Air New Zealand is warning passengers to consider taking out domestic travel insurance and turn up early during the summer peak during which it will put on 90,000 more seats.

Some passengers and crew missed flights last summer after congestion at Auckland Airport and although the airline hopes it will not be as bad this year, passengers are still advised to turn up early.

Tristram Clayton talks to NZ Herald aviation reporter, Grant Bradley on the increase in domestic and international travellers and the squeeze it's put on Auckland Airport.

''It's still wise to double check your itinerary and leave plenty of time not just to get to the airport, but also to process through security and arrive at your boarding gate in plenty of time," said chief strategy networks and alliances officer, Nick Judd.

The airport has said it has new road layouts and there are controls over the number of vehicles that can enter the airport area. New processing areas for international passengers should also alleviate delays.


Air New Zealand will operate 2.2 million seats across its domestic network over the peak December-January period, 90,000 more than the same period last year.

Air New Zealand has added more than 180 extra flights between December 21 and 31 to get holidaymakers to and from their destinations.

The busiest flying days are expected to be Thursday, December 21 through to Christmas Eve with passenger numbers peaking on Friday, December 22, when Air New Zealand will provide more than 45,000 seats across about 530 domestic flights.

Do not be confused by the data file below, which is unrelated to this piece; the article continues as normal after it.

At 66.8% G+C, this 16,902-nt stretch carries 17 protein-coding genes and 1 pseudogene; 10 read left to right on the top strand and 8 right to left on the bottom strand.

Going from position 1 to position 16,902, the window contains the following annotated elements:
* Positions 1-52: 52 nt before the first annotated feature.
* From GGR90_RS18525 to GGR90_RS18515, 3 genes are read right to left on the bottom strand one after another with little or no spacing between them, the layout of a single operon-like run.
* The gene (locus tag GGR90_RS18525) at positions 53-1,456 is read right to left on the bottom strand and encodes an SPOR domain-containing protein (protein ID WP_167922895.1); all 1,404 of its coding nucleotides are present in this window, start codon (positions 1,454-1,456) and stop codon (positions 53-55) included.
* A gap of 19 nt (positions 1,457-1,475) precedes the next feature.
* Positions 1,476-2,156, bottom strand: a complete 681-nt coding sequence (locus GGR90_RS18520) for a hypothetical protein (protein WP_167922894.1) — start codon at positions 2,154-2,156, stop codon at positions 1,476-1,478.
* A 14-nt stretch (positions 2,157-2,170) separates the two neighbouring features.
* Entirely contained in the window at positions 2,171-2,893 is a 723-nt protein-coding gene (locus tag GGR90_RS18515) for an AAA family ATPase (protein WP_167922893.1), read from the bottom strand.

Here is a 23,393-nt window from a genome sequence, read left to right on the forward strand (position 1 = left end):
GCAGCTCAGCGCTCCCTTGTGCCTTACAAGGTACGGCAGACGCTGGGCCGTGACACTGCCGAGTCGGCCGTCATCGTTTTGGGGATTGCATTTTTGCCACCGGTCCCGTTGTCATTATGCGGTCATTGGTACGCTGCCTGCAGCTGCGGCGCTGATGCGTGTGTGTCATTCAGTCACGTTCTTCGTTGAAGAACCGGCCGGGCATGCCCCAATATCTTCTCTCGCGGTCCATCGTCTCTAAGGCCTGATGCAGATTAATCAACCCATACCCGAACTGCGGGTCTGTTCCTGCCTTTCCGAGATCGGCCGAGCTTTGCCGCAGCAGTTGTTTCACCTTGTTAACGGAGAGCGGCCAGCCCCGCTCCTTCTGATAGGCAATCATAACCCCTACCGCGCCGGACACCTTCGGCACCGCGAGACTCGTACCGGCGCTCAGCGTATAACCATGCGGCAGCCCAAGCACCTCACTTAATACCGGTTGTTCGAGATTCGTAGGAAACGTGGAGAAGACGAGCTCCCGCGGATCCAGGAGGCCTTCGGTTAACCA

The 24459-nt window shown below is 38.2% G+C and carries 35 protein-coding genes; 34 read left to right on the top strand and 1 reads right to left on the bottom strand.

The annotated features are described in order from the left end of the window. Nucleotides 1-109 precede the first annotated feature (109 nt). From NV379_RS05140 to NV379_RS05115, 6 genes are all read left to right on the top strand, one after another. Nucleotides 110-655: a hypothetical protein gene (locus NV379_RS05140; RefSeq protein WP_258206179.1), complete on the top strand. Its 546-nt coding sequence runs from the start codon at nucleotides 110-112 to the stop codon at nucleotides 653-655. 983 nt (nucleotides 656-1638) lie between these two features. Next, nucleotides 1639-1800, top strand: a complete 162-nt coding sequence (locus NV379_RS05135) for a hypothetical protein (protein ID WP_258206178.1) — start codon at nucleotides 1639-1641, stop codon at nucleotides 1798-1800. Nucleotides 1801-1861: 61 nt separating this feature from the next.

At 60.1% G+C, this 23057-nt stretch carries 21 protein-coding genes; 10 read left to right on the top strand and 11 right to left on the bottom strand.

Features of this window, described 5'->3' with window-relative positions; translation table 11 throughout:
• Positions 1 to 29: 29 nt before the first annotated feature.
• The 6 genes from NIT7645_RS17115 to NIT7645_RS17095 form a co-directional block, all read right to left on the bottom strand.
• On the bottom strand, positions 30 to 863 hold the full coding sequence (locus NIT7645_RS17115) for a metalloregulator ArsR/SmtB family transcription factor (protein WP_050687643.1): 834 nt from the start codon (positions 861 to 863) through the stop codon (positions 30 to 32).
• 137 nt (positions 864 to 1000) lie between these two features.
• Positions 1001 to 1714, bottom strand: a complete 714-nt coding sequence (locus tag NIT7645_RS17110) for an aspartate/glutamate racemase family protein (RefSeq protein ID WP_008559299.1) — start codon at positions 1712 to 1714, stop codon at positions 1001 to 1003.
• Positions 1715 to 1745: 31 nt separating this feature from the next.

Judd asked domestic customers booked to travel during this busy period to consider taking out travel insurance.

"Many of our customers have big plans for memorable summer holidays and our operational teams are absolutely geared up to get them to where they need to be, but every year events outside our control such as bad weather mean travellers' plans go awry,'' he said.

Most customers took out insurance for overseas trips, but that was often forgotten for domestic journeys.

The same went for major sporting and concert events this summer.

''For example, Air New Zealand is operating 60 extra one-way flights to get Ed Sheeran fans from Auckland to Dunedin in March, 2018. We know that customers will have made a significant investment in show tickets, flights and accommodation.''

Judd said extra time should be allowed not just to get to the airport, but also to process through security and arrive at boarding gates in plenty of time.